By Jenn Watt
Once again, the youth in Haliburton County is leading conversation in our community.
Following weeks of climate change protests at the municipal building in Haliburton led by teenager Jürgen Shantz, young people are now raising issue with announced reductions in funding for education.
On Thursday, a large group of high school students rallied in front of Haliburton Highlands Secondary School, walking out of class as did thousands of students at other schools across the province to ensure substantial changes to their education don’t fly under the radar.
In Ontario, more than 3,400 teaching positions will be lost over four years as teachers retire or move on to other jobs, which will save $851 million. Class sizes will necessarily increase to compensate; students are also being mandated to take one online class per year in high school. Changes to funding for students with autism could further stretch school staff.
The students have paid attention to what the government is doing and they’re worried – not only about how they will fare with less money to go around, but how their fellow students, teachers and educational assistants will cope.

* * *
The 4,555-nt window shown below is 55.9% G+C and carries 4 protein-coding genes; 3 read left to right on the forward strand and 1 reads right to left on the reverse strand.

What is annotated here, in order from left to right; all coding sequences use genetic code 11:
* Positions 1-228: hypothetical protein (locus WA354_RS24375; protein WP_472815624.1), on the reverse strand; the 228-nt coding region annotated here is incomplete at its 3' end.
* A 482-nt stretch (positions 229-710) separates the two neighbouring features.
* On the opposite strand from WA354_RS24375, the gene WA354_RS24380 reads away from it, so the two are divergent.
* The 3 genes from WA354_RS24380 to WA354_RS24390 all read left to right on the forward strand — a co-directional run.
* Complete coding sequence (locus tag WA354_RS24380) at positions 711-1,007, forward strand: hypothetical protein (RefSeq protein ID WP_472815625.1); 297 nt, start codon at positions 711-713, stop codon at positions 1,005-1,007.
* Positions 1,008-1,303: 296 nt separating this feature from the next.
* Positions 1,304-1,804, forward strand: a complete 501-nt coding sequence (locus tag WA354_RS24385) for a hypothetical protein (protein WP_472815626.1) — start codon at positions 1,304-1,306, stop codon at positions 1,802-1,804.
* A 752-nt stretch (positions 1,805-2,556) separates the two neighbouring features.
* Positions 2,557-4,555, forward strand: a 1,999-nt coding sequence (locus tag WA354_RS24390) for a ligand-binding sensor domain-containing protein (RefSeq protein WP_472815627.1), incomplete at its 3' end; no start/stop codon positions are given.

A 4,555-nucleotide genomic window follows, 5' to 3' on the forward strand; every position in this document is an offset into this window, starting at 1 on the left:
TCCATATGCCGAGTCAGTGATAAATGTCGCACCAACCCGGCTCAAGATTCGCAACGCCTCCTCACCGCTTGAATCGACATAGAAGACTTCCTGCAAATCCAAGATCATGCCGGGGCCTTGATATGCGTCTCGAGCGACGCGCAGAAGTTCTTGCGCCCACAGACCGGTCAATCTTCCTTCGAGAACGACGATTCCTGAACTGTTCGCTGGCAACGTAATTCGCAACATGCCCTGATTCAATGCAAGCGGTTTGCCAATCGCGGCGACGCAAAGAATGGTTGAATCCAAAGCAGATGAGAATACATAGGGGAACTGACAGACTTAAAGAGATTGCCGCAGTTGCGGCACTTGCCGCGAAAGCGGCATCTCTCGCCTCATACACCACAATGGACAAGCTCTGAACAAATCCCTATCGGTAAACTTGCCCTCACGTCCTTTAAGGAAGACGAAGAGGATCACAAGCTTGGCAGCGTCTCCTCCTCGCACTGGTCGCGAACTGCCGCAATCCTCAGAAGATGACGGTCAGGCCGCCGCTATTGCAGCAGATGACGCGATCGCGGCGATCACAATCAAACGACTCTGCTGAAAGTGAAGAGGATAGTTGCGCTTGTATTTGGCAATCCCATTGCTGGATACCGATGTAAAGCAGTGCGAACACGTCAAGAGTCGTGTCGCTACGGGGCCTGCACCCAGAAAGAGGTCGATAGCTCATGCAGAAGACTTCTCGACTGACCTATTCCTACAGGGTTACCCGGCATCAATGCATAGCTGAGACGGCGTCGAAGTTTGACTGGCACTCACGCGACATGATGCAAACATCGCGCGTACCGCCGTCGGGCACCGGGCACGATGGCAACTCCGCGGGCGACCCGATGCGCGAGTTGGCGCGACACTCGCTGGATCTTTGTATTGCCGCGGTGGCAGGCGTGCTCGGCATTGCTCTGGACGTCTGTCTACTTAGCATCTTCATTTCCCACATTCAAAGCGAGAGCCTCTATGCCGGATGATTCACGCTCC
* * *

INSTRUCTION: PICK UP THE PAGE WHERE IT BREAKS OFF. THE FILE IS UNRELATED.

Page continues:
Although the premier of the province suggested that the students who walked out of class on Friday were pawns of the unions, there were no teachers to be seen at Haliburton Highlands Secondary School when our reporter attended to cover the demonstration.
Students have insisted that the protest was their response to government plans.
Following Thursday’s protest, one Facebook commenter alleged that the teachers’ union, not the students, organized the demonstration.
A local high school student replied: “we the students organized this peaceful protest by ourselves. We believe in our future and the kids that will be the future that need the funding for proper education. If OSAP [Ontario Student Assistance Program] gets cut, I do not go to university. If EA funding gets cut, many of my younger friends will not have support to be successful in school. So please, put yourself in our shoes before you accuse our beloved teachers, know that we organized the protest not them.”
Instead of dismissing these students, we should be taking note of the issues they deem important. They’ve done their research and they’ve put in the work.
This is the next generation – the people who will soon be responsible for creating policy on the environment, economy and education. They are only a few years from voting and only a decade or two from running the whole place. Plus, as they’ve shown us this past month, they’re smart, passionate and willing to step up.
They deserve our attention and respect.